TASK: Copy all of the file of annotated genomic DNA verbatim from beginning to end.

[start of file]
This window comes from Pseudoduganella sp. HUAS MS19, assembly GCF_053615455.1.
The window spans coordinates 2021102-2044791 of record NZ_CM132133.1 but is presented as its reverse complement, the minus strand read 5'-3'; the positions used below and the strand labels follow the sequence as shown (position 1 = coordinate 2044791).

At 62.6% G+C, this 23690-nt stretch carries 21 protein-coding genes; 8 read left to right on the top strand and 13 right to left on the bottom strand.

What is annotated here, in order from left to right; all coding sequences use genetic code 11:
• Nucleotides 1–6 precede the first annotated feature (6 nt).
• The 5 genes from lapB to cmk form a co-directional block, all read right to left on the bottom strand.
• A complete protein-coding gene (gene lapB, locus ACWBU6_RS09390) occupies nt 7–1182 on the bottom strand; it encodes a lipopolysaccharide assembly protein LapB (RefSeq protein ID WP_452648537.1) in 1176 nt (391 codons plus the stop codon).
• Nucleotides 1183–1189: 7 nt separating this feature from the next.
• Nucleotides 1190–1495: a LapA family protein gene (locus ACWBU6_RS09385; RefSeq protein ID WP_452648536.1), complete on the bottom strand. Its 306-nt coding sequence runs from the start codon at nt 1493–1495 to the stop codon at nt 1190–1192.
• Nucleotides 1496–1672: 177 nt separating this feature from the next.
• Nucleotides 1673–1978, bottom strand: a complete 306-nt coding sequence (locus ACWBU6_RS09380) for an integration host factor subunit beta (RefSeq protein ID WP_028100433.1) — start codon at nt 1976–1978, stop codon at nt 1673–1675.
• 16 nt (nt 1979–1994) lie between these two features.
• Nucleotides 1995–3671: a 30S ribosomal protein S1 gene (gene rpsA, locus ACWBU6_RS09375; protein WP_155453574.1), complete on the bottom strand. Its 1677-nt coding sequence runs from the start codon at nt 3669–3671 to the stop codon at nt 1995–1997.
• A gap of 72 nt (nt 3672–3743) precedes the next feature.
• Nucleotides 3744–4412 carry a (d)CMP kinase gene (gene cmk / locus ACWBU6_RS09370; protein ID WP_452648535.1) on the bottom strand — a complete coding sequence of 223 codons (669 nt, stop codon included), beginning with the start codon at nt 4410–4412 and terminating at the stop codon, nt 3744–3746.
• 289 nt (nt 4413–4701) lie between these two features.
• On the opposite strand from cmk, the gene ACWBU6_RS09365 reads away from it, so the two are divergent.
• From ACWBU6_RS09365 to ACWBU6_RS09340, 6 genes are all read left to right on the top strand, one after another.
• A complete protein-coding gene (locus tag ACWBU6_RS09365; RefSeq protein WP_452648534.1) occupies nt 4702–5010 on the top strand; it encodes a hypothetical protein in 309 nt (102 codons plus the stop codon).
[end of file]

This window comes from Pseudoduganella sp. HUAS MS19, assembly GCF_053615455.1.
The window spans coordinates 2021102-2044791 of record NZ_CM132133.1 but is presented as its reverse complement, the minus strand read 5'-3'; the positions used below and the strand labels follow the sequence as shown (position 1 = coordinate 2044791).

At 62.6% G+C, this 23690-nt stretch carries 21 protein-coding genes; 8 read left to right on the top strand and 13 right to left on the bottom strand.

What is annotated here, in order from left to right; all coding sequences use genetic code 11:
• Nucleotides 1–6 precede the first annotated feature (6 nt).
• The 5 genes from lapB to cmk form a co-directional block, all read right to left on the bottom strand.
• A complete protein-coding gene (gene lapB, locus ACWBU6_RS09390) occupies nt 7–1182 on the bottom strand; it encodes a lipopolysaccharide assembly protein LapB (RefSeq protein ID WP_452648537.1) in 1176 nt (391 codons plus the stop codon).
• Nucleotides 1183–1189: 7 nt separating this feature from the next.
• Nucleotides 1190–1495: a LapA family protein gene (locus ACWBU6_RS09385; RefSeq protein ID WP_452648536.1), complete on the bottom strand. Its 306-nt coding sequence runs from the start codon at nt 1493–1495 to the stop codon at nt 1190–1192.
• Nucleotides 1496–1672: 177 nt separating this feature from the next.
• Nucleotides 1673–1978, bottom strand: a complete 306-nt coding sequence (locus ACWBU6_RS09380) for an integration host factor subunit beta (RefSeq protein ID WP_028100433.1) — start codon at nt 1976–1978, stop codon at nt 1673–1675.
• 16 nt (nt 1979–1994) lie between these two features.
• Nucleotides 1995–3671: a 30S ribosomal protein S1 gene (gene rpsA, locus ACWBU6_RS09375; protein WP_155453574.1), complete on the bottom strand. Its 1677-nt coding sequence runs from the start codon at nt 3669–3671 to the stop codon at nt 1995–1997.
• A gap of 72 nt (nt 3672–3743) precedes the next feature.
• Nucleotides 3744–4412 carry a (d)CMP kinase gene (gene cmk / locus ACWBU6_RS09370; protein ID WP_452648535.1) on the bottom strand — a complete coding sequence of 223 codons (669 nt, stop codon included), beginning with the start codon at nt 4410–4412 and terminating at the stop codon, nt 3744–3746.
• 289 nt (nt 4413–4701) lie between these two features.
• On the opposite strand from cmk, the gene ACWBU6_RS09365 reads away from it, so the two are divergent.
• From ACWBU6_RS09365 to ACWBU6_RS09340, 6 genes are all read left to right on the top strand, one after another.
• A complete protein-coding gene (locus tag ACWBU6_RS09365; RefSeq protein WP_452648534.1) occupies nt 4702–5010 on the top strand; it encodes a hypothetical protein in 309 nt (102 codons plus the stop codon).